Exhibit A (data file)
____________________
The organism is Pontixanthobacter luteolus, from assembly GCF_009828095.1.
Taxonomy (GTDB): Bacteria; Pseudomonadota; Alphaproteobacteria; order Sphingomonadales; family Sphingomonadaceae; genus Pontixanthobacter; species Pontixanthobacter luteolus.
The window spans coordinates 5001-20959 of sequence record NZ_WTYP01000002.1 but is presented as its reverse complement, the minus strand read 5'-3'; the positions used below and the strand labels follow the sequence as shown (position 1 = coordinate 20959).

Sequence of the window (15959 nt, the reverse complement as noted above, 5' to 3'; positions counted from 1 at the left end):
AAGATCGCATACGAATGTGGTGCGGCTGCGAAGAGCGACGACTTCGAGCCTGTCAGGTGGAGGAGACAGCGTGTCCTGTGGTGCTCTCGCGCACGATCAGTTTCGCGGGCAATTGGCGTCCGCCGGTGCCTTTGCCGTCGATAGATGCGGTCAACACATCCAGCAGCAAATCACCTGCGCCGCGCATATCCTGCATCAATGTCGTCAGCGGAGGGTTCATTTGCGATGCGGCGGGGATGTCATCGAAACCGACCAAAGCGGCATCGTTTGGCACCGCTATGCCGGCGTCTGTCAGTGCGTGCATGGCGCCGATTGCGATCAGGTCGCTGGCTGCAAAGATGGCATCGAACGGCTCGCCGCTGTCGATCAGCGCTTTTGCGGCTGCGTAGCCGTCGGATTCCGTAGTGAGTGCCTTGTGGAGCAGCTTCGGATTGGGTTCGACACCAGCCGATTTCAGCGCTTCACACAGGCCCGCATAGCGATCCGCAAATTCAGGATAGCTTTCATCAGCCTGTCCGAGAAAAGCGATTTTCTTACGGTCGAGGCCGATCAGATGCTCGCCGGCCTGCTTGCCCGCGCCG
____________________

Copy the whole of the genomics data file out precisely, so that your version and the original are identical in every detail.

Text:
The organism is Pontixanthobacter luteolus, from assembly GCF_009828095.1.
Taxonomy (GTDB): Bacteria; Pseudomonadota; Alphaproteobacteria; order Sphingomonadales; family Sphingomonadaceae; genus Pontixanthobacter; species Pontixanthobacter luteolus.
The window spans coordinates 5001-20959 of sequence record NZ_WTYP01000002.1 but is presented as its reverse complement, the minus strand read 5'-3'; the positions used below and the strand labels follow the sequence as shown (position 1 = coordinate 20959).

Sequence of the window (15959 nt, the reverse complement as noted above, 5' to 3'; positions counted from 1 at the left end):
AAGATCGCATACGAATGTGGTGCGGCTGCGAAGAGCGACGACTTCGAGCCTGTCAGGTGGAGGAGACAGCGTGTCCTGTGGTGCTCTCGCGCACGATCAGTTTCGCGGGCAATTGGCGTCCGCCGGTGCCTTTGCCGTCGATAGATGCGGTCAACACATCCAGCAGCAAATCACCTGCGCCGCGCATATCCTGCATCAATGTCGTCAGCGGAGGGTTCATTTGCGATGCGGCGGGGATGTCATCGAAACCGACCAAAGCGGCATCGTTTGGCACCGCTATGCCGGCGTCTGTCAGTGCGTGCATGGCGCCGATTGCGATCAGGTCGCTGGCTGCAAAGATGGCATCGAACGGCTCGCCGCTGTCGATCAGCGCTTTTGCGGCTGCGTAGCCGTCGGATTCCGTAGTGAGTGCCTTGTGGAGCAGCTTCGGATTGGGTTCGACACCAGCCGATTTCAGCGCTTCACACAGGCCCGCATAGCGATCCGCAAATTCAGGATAGCTTTCATCAGCCTGTCCGAGAAAAGCGATTTTCTTACGGTCGAGGCCGATCAGATGCTCGCCGGCCTGCTTGCCCGCGCCG